Agile & EVM

by Lee Glover

At first glance, the use of EVM within an Agile environment seems incongruous. With Agile methodology reinforcing flexible iterative development, how does this fit with the baseline driven requirements and formal change control at the heart of an Earned Value Management System (EVMS)? How can we combine these systems? What are the benefits of this approach? We’ve heard these questions over and over at PM and EVM industry conferences. Some conferences have devoted entire educational tracks around the topic of Agile in EVM. And Industry committees have also started working groups with Agile and EVM pros to sort out a possible solution.

Significant delays, substantial overruns, and unrestricted scope creep are not viable in today’s business climate. Budgets are tight, and software development projects need to focus on successful delivery, all within time, cost and performance parameters. Successful use of Agile methodology results in cost savings for the customer. The use of an iterative development process sets the stage for a decrease in defects, improved productivity, and may result in improved delivery performance. An integrated EVMS offers inherent checks and balances to augment the various Agile methodologies and techniques including Scrum, Extreme Programming, Crystal, Dynamic Systems Development Method (DSDM), and Kanban.

Use of EVM Rolling Wave planning to support the delivery of small-defined iterative pieces of functionality (Sprintsversus Remaining Backlog) is a key component in a shared EVM and Agile approach. Use of EVM cost and schedule control reporting, combined with the Agile development of small defined iterative pieces of functionality, may well result in a fidelity not seen with a singular approach. Combining the reporting capacity of an EVMS with the leaner flexible iterative process of Agile offers added scrutiny on cost, timing, and quality of deliverables. In EVM, baseline change control is crucial. In Agile, flexibility to allow for more frequent baseline changes, even in the current period is essential. How can we marry the two objectives and result in more meaningful progress and deliverables? We plan on remaining dedicated to this topic, as we believe there is a viable answer, marrying Agile methodologies and EVM. We’ve even combined EVM and Agile to manage our in-house projects and see them through to deployment. We are learning lessons along the way, and we are integrating these concepts into our PM tool features and templates, specifically in tools like Satellite (due out shortly). Check with AzTech concerning Satellite, and the complementary service TurboEV as we may provide a solution that works for your company or agency. More importantly, contact us with any questions or ideas related to Agile and EVM, as we are always interested in hearing how others view this new approach.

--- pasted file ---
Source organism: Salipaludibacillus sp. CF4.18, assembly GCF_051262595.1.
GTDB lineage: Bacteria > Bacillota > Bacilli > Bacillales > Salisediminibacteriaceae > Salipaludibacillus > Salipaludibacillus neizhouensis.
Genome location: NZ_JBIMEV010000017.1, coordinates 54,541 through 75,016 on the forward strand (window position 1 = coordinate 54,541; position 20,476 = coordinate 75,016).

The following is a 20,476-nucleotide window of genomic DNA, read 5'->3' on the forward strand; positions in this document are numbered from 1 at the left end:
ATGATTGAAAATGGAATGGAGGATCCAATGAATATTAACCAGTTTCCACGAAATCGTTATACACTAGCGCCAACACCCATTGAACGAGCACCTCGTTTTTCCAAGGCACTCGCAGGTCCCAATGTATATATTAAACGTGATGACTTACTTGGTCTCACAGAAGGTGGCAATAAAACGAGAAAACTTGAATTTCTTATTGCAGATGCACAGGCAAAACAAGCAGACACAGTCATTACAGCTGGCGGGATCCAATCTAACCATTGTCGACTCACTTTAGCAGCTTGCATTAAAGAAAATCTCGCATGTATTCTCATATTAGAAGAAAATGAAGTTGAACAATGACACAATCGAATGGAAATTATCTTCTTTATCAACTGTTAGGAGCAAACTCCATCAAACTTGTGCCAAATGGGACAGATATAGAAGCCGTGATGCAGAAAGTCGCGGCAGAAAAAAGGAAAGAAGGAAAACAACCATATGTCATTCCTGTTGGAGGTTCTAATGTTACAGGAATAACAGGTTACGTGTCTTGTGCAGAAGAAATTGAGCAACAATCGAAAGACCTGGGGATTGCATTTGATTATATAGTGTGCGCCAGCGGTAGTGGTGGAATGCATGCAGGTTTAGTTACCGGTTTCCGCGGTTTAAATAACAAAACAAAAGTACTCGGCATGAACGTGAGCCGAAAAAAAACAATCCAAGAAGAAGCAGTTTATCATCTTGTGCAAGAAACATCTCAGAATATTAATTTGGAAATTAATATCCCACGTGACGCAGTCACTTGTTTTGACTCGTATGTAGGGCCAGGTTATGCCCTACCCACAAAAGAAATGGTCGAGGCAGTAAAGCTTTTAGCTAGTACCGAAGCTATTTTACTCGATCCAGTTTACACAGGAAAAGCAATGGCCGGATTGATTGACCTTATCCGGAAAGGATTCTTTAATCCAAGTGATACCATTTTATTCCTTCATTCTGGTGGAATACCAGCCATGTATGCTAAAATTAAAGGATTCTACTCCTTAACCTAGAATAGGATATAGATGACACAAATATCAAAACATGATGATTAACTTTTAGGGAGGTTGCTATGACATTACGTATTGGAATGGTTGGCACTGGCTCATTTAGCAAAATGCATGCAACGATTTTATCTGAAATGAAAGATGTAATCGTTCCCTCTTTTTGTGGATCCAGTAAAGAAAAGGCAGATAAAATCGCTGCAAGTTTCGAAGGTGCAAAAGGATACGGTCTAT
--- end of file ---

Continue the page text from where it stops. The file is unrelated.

Subscribe to our Newsletter:

The latest innovation fueled by 30 years of service
Contact Us
Great relationships start with a conversation